Altoona girl captures state wrestling crown
At the tender age of 8, Logan Elementary School second-grade wrestler Delainey Wisor offers some advice that athletes much older would do well to heed.
“It’s not something to be afraid to do,” Delainey said of her efforts in competitive wrestling. “You will lose sometime, and you’ll want to give up, but you can’t give up. Even if you’re a girl and you’re wrestling against boys, don’t be scared, because you can beat them.”
Delainey, who is one of only two girls in the Altoona Elementary Junior Wrestling program, won a championship while competing against boys in a tournament at Penn Cambria this winter.
Earlier this month, while wrestling against girls for the first time in her life, she took first place in the 55-pound weight class in the girls open state tournament held at Susquehanna Township High School in Harrisburg.
Delainey prevailed over the other two wrestlers in her age and weight class, winning one match by fall and the championship match by 8-3 decision.
“It was [a] tough [match],” she said of her championship bout. “[Her finals opponent] was a good wrestler, too, and either of us could have won.”
Delainey’s parents are David and Heather Wisor of Altoona. David wrestled for Keith Junior High School as a youngster, and encouraged Delainey’s interest in the sport.
“From an early age, she said she wanted to do it,” David Wisor said of Delainey, who also plays soccer. “She’s a quick learner, and she’s very talented in both her sports. It was easier for me to say ‘yes’ to her wrestling than it was for my wife to do so. My wife was concerned about Delainey wrestling against boys and getting hurt.”
There were other, much more significant concerns.
Last June, Delainey was diagnosed with a condition known as Chiari malformation type I, which caused the back part of her brain to drop 13 millimeters out of her skull, onto her spine. The condition causes headaches, and back and shoulder pain, and a neurosurgeon at Pittsburgh Children’s Hospital told the family that Delainey could no longer play any sports.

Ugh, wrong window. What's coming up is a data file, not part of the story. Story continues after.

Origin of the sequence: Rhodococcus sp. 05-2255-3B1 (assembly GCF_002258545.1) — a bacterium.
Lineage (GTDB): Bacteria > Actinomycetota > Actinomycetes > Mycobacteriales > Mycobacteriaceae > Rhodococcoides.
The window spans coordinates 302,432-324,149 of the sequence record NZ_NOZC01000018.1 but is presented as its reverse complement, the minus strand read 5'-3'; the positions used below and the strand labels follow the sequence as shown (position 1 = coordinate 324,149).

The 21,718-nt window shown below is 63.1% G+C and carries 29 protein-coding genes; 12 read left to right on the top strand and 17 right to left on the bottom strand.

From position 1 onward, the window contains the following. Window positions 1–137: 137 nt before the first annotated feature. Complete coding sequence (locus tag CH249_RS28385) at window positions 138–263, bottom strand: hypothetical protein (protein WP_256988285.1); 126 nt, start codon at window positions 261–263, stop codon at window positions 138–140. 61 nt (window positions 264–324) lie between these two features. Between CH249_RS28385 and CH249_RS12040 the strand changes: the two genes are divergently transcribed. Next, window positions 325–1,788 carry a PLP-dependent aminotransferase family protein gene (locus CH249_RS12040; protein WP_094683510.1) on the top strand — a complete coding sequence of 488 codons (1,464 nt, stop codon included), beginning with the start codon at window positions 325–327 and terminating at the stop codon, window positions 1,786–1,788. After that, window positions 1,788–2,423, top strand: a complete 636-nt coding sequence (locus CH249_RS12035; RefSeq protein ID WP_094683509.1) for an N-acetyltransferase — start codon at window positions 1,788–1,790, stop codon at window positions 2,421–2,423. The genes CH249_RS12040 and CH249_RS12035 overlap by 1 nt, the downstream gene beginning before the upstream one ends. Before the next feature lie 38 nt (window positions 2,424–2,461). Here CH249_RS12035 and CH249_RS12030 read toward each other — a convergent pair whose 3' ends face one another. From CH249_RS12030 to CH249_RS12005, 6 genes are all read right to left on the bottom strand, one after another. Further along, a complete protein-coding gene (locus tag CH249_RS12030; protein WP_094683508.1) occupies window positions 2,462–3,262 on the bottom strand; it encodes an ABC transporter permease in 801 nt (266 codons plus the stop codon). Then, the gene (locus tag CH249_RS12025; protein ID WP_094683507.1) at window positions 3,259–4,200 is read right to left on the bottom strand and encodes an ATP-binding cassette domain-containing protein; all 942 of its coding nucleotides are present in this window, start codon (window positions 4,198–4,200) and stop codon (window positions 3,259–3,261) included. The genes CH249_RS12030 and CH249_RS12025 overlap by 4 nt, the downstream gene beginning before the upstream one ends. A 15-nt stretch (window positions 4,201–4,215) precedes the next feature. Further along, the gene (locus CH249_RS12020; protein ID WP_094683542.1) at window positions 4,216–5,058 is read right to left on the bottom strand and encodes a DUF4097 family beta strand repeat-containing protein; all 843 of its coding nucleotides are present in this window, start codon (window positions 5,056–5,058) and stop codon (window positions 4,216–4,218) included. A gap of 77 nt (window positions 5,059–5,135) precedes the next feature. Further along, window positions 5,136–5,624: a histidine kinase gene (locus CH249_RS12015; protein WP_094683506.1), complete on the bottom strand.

“The thought of never wrestling again was too much for her,” Heather Wisor said of Delainey. “She cried constantly, and as parents, we decided to get a second opinion – because she is so athletic and we did not want to take her childhood away.”
The family visited Dr. Richard Anderson, a pediatric neurosurgeon from Columbia University’s Presbyterian Hospital in New York City. Anderson specializes in the treatment of Chiari’s, and his research indicated that a child with Chiari’s is not at any increased risk of injury over any other child from participation in athletics.
“I have to be honest that it was with extreme caution and strong faith that myself and my husband allowed her to wrestle again,” Heather Wisor said.
David Wisor’s brother, Dennis – Delainey’s uncle – is a former Altoona Area High School wrestler who coaches Delainey at tournaments.
“She’s a really good little wrestler,” Dennis Wisor said. “She qualified for the Ohio State Tournament Of Champions in Columbus last year, and she’s very athletic and agile. She’s really come a long way in her first two years.”
Delainey hopes to go much further in her future wrestling endeavors. She has earned the respect of Lock Haven University women’s wrestling coach Terry Fike – another former Altoona High wrestler – who gave the Wisor family his business card at the Pennsylvania girls state tournament.
“Terry Fike told us that he thought she was a fabulous wrestler and that she had a future in it,” Heather Wisor said of Delainey. “I don’t think she ever thinks about stopping. She has said that she wants to earn a gold medal in the Olympics some day.”